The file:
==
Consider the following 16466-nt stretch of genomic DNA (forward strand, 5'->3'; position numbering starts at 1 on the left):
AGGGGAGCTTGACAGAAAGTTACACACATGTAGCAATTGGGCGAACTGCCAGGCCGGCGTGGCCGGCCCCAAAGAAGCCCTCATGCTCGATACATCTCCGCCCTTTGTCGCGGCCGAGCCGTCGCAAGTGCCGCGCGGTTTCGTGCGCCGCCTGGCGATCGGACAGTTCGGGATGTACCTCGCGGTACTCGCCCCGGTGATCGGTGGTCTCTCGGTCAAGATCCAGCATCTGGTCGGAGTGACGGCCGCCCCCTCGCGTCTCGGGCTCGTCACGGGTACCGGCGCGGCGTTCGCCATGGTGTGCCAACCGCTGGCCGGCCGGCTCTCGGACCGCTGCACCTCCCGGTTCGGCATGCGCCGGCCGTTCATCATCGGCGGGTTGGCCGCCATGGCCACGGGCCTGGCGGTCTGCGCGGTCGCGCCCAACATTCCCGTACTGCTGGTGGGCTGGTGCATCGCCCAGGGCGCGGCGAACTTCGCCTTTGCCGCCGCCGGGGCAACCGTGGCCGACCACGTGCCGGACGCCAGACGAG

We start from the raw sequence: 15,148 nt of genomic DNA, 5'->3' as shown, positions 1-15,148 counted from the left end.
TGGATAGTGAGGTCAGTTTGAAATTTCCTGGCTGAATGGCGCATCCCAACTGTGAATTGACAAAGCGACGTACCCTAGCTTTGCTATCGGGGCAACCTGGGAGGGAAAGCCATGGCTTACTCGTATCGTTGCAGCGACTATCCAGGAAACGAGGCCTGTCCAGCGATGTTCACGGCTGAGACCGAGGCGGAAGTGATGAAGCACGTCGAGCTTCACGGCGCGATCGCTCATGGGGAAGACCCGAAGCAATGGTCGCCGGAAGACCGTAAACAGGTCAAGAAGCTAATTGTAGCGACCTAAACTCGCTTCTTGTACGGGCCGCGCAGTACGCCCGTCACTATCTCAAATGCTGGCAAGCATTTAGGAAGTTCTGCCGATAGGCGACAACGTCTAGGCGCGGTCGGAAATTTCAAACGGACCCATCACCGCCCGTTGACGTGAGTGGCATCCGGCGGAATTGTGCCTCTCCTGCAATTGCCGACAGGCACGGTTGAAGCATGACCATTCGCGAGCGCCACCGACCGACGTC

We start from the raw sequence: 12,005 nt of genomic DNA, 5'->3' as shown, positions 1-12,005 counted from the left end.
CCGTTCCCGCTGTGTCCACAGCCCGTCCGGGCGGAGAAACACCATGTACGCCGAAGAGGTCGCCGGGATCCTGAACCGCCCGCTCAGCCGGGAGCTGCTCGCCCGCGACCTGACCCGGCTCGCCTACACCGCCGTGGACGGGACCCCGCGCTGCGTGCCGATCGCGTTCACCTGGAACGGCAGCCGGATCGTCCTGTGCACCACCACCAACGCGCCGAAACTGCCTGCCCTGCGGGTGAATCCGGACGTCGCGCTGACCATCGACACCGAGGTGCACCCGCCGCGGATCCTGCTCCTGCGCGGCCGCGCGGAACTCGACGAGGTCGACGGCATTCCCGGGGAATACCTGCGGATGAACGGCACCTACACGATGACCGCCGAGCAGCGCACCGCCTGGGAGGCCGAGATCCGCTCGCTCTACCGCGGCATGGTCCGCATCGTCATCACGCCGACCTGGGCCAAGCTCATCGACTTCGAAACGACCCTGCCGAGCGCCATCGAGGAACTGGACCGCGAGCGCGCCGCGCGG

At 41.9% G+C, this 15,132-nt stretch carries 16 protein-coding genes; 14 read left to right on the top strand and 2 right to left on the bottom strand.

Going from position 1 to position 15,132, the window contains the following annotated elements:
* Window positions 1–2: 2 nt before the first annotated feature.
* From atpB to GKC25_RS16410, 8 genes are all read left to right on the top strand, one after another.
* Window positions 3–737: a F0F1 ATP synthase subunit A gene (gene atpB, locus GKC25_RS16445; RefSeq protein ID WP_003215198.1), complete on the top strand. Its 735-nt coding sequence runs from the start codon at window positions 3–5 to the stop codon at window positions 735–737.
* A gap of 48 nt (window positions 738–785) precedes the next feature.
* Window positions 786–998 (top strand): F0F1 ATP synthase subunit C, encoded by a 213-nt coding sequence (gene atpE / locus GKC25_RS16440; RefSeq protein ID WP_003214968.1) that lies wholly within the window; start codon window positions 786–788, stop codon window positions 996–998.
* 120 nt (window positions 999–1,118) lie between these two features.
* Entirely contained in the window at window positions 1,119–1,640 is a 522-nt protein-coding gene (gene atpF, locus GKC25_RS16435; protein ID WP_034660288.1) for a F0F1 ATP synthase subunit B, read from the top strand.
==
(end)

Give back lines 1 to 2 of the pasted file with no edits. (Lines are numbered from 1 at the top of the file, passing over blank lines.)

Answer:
Consider the following 16466-nt stretch of genomic DNA (forward strand, 5'->3'; position numbering starts at 1 on the left):
AGGGGAGCTTGACAGAAAGTTACACACATGTAGCAATTGGGCGAACTGCCAGGCCGGCGTGGCCGGCCCCAAAGAAGCCCTCATGCTCGATACATCTCCGCCCTTTGTCGCGGCCGAGCCGTCGCAAGTGCCGCGCGGTTTCGTGCGCCGCCTGGCGATCGGACAGTTCGGGATGTACCTCGCGGTACTCGCCCCGGTGATCGGTGGTCTCTCGGTCAAGATCCAGCATCTGGTCGGAGTGACGGCCGCCCCCTCGCGTCTCGGGCTCGTCACGGGTACCGGCGCGGCGTTCGCCATGGTGTGCCAACCGCTGGCCGGCCGGCTCTCGGACCGCTGCACCTCCCGGTTCGGCATGCGCCGGCCGTTCATCATCGGCGGGTTGGCCGCCATGGCCACGGGCCTGGCGGTCTGCGCGGTCGCGCCCAACATTCCCGTACTGCTGGTGGGCTGGTGCATCGCCCAGGGCGCGGCGAACTTCGCCTTTGCCGCCGCCGGGGCAACCGTGGCCGACCACGTGCCGGACGCCAGACGAG